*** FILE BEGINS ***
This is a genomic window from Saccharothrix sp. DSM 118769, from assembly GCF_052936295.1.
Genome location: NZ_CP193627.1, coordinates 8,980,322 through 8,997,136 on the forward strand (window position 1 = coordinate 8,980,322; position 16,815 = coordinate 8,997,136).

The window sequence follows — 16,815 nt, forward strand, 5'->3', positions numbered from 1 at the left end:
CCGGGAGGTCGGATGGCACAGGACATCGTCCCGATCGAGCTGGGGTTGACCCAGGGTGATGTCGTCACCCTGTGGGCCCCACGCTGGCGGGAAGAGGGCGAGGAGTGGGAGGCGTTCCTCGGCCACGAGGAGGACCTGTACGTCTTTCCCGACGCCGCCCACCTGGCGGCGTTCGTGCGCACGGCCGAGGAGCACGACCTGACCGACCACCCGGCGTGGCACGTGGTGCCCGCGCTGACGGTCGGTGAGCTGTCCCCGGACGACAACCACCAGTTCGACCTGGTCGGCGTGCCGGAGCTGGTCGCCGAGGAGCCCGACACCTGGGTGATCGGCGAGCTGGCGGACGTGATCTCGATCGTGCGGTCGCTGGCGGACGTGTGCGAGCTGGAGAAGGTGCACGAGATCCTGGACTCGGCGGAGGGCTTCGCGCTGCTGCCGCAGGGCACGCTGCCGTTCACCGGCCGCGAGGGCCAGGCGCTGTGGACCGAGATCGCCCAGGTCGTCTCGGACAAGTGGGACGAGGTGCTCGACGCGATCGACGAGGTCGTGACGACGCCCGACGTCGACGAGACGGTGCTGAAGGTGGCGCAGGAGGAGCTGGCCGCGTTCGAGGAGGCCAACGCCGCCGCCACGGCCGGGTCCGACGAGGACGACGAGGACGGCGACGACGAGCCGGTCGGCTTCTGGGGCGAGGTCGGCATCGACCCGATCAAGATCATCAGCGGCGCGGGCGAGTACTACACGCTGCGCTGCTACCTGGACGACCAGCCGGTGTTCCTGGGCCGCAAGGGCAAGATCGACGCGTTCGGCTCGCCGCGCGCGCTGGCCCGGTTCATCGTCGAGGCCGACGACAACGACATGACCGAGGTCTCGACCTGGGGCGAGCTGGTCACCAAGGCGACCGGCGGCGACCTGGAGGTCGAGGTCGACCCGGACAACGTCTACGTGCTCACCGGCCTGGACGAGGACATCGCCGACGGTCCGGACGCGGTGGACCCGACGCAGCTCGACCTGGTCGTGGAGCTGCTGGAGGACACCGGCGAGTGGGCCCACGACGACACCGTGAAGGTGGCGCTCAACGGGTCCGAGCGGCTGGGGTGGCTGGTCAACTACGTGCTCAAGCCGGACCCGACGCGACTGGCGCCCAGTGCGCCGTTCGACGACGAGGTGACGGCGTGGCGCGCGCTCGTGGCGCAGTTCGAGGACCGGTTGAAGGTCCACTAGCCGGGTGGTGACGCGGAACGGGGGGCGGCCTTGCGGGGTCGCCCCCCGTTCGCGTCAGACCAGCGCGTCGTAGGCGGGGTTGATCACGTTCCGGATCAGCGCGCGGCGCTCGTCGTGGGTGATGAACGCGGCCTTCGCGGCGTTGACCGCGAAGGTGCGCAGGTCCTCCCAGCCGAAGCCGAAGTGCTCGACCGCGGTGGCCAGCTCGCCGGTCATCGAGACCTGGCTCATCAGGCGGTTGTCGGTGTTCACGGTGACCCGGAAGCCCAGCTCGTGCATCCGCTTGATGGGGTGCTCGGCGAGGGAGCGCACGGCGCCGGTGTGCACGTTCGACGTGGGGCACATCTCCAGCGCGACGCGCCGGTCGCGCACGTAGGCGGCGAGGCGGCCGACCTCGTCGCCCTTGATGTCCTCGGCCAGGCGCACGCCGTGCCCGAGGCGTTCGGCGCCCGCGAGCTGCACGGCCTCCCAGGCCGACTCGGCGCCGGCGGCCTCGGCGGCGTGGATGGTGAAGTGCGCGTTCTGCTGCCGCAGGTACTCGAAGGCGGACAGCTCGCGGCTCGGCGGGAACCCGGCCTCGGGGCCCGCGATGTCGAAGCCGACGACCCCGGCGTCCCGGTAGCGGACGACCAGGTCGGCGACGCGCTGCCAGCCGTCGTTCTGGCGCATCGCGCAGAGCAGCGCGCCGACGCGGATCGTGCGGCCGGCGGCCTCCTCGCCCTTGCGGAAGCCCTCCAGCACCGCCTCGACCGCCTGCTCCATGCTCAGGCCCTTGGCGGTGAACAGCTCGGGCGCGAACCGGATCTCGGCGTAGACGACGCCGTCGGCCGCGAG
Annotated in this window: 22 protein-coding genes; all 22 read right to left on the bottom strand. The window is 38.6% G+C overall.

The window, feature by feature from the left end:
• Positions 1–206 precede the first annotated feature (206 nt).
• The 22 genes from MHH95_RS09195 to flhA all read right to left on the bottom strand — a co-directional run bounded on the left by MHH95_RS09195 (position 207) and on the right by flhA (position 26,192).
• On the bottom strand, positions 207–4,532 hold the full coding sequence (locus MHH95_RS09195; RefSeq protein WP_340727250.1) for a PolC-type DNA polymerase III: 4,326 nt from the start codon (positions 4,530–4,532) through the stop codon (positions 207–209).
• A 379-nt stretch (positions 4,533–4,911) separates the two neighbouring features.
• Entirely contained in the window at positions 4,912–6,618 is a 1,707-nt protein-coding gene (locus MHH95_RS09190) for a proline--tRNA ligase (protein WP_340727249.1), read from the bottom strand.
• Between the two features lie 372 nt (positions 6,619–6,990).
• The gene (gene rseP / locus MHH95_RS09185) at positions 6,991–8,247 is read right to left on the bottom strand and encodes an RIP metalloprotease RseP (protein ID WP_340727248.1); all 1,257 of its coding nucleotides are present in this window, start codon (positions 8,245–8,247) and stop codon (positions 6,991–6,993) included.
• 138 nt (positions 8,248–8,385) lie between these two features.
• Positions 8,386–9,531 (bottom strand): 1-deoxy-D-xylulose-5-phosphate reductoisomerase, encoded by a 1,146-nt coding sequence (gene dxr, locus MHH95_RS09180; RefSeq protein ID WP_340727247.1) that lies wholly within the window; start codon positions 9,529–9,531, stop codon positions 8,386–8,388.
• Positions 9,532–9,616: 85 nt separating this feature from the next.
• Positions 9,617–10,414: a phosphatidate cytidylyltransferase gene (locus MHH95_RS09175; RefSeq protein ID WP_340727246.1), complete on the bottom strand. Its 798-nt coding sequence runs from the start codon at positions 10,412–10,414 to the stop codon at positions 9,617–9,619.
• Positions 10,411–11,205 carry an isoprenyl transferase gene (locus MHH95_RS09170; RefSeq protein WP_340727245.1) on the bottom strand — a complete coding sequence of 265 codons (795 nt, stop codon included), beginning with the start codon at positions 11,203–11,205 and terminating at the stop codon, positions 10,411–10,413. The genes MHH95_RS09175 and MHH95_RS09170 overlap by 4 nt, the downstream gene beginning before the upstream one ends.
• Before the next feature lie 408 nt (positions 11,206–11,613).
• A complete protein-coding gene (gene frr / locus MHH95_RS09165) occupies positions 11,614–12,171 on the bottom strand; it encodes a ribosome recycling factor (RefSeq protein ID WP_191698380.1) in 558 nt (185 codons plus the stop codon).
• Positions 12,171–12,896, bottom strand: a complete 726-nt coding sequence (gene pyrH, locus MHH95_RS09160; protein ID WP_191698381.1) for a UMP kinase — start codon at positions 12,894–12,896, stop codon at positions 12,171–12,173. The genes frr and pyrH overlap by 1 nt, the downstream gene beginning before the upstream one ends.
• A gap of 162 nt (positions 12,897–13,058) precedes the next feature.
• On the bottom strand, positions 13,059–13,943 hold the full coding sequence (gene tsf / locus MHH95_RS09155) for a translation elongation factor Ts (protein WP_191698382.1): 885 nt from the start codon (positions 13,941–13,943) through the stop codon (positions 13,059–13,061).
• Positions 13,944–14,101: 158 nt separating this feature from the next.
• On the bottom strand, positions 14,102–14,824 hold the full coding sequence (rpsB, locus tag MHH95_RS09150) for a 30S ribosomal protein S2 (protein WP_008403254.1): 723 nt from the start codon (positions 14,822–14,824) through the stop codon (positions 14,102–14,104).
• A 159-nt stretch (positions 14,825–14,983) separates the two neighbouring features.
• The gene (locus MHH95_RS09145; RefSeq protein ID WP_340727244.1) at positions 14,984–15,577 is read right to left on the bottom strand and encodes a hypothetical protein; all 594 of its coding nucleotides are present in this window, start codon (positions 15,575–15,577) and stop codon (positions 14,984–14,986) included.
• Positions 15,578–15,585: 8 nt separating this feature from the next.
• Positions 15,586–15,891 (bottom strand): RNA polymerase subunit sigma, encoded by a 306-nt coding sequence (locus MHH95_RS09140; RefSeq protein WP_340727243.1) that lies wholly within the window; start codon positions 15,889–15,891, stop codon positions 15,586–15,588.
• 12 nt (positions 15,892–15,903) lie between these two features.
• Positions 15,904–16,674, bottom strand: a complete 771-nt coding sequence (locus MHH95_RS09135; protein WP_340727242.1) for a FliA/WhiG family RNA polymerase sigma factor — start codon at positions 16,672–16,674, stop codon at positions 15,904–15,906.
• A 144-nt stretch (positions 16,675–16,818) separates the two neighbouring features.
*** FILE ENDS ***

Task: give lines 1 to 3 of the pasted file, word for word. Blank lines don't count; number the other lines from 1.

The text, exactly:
This is a genomic window from Saccharothrix sp. DSM 118769, from assembly GCF_052936295.1.
Genome location: NZ_CP193627.1, coordinates 8,980,322 through 8,997,136 on the forward strand (window position 1 = coordinate 8,980,322; position 16,815 = coordinate 8,997,136).

The window sequence follows — 16,815 nt, forward strand, 5'->3', positions numbered from 1 at the left end: